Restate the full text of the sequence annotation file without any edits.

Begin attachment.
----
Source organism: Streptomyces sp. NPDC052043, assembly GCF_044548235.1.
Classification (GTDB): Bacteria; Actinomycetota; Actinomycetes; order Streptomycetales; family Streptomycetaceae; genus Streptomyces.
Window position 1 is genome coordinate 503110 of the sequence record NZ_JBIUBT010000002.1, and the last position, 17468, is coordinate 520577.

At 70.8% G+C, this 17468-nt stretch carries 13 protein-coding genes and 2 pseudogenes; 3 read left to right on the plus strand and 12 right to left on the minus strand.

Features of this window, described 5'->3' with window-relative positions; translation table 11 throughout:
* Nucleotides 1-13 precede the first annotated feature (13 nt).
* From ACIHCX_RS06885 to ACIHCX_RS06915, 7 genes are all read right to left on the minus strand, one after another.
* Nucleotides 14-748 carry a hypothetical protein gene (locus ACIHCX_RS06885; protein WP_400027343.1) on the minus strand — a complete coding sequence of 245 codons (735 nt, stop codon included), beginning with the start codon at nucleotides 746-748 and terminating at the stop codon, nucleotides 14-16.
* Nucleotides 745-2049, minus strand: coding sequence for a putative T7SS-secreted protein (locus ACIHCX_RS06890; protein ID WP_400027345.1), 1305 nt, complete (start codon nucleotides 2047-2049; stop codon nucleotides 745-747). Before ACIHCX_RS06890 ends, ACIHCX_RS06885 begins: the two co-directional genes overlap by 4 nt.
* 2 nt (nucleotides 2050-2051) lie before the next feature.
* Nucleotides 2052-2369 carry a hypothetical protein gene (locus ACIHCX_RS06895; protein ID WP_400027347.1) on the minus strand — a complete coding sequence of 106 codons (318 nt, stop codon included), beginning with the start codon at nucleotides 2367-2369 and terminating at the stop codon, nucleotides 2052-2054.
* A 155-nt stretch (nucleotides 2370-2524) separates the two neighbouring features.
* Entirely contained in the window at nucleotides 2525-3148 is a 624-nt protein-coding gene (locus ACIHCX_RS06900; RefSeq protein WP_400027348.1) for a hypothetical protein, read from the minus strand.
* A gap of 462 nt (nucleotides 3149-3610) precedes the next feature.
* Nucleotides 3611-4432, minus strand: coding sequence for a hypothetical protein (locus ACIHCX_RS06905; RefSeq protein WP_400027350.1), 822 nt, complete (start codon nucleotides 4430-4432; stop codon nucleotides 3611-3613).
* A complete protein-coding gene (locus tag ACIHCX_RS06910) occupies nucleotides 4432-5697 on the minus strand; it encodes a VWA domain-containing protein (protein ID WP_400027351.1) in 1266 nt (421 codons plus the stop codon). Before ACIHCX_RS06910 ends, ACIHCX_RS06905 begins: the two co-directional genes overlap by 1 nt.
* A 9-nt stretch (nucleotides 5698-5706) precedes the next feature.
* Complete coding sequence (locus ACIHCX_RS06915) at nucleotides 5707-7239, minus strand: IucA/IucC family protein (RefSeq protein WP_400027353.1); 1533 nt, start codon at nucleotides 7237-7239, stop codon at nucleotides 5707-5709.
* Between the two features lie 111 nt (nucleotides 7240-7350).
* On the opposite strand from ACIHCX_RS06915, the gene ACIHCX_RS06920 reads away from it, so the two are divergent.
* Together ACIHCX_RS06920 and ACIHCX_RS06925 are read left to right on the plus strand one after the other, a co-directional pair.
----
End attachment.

Source organism: Streptomyces sp. NPDC052043, assembly GCF_044548235.1.
Classification (GTDB): Bacteria; Actinomycetota; Actinomycetes; order Streptomycetales; family Streptomycetaceae; genus Streptomyces.
Window position 1 is genome coordinate 503110 of the sequence record NZ_JBIUBT010000002.1, and the last position, 17468, is coordinate 520577.

At 70.8% G+C, this 17468-nt stretch carries 13 protein-coding genes and 2 pseudogenes; 3 read left to right on the plus strand and 12 right to left on the minus strand.

Features of this window, described 5'->3' with window-relative positions; translation table 11 throughout:
* Nucleotides 1-13 precede the first annotated feature (13 nt).
* From ACIHCX_RS06885 to ACIHCX_RS06915, 7 genes are all read right to left on the minus strand, one after another.
* Nucleotides 14-748 carry a hypothetical protein gene (locus ACIHCX_RS06885; protein WP_400027343.1) on the minus strand — a complete coding sequence of 245 codons (735 nt, stop codon included), beginning with the start codon at nucleotides 746-748 and terminating at the stop codon, nucleotides 14-16.
* Nucleotides 745-2049, minus strand: coding sequence for a putative T7SS-secreted protein (locus ACIHCX_RS06890; protein ID WP_400027345.1), 1305 nt, complete (start codon nucleotides 2047-2049; stop codon nucleotides 745-747). Before ACIHCX_RS06890 ends, ACIHCX_RS06885 begins: the two co-directional genes overlap by 4 nt.
* 2 nt (nucleotides 2050-2051) lie before the next feature.
* Nucleotides 2052-2369 carry a hypothetical protein gene (locus ACIHCX_RS06895; protein ID WP_400027347.1) on the minus strand — a complete coding sequence of 106 codons (318 nt, stop codon included), beginning with the start codon at nucleotides 2367-2369 and terminating at the stop codon, nucleotides 2052-2054.
* A 155-nt stretch (nucleotides 2370-2524) separates the two neighbouring features.
* Entirely contained in the window at nucleotides 2525-3148 is a 624-nt protein-coding gene (locus ACIHCX_RS06900; RefSeq protein WP_400027348.1) for a hypothetical protein, read from the minus strand.
* A gap of 462 nt (nucleotides 3149-3610) precedes the next feature.
* Nucleotides 3611-4432, minus strand: coding sequence for a hypothetical protein (locus ACIHCX_RS06905; RefSeq protein WP_400027350.1), 822 nt, complete (start codon nucleotides 4430-4432; stop codon nucleotides 3611-3613).
* A complete protein-coding gene (locus tag ACIHCX_RS06910) occupies nucleotides 4432-5697 on the minus strand; it encodes a VWA domain-containing protein (protein ID WP_400027351.1) in 1266 nt (421 codons plus the stop codon). Before ACIHCX_RS06910 ends, ACIHCX_RS06905 begins: the two co-directional genes overlap by 1 nt.
* A 9-nt stretch (nucleotides 5698-5706) precedes the next feature.
* Complete coding sequence (locus ACIHCX_RS06915) at nucleotides 5707-7239, minus strand: IucA/IucC family protein (RefSeq protein WP_400027353.1); 1533 nt, start codon at nucleotides 7237-7239, stop codon at nucleotides 5707-5709.
* Between the two features lie 111 nt (nucleotides 7240-7350).
* On the opposite strand from ACIHCX_RS06915, the gene ACIHCX_RS06920 reads away from it, so the two are divergent.
* Together ACIHCX_RS06920 and ACIHCX_RS06925 are read left to right on the plus strand one after the other, a co-directional pair.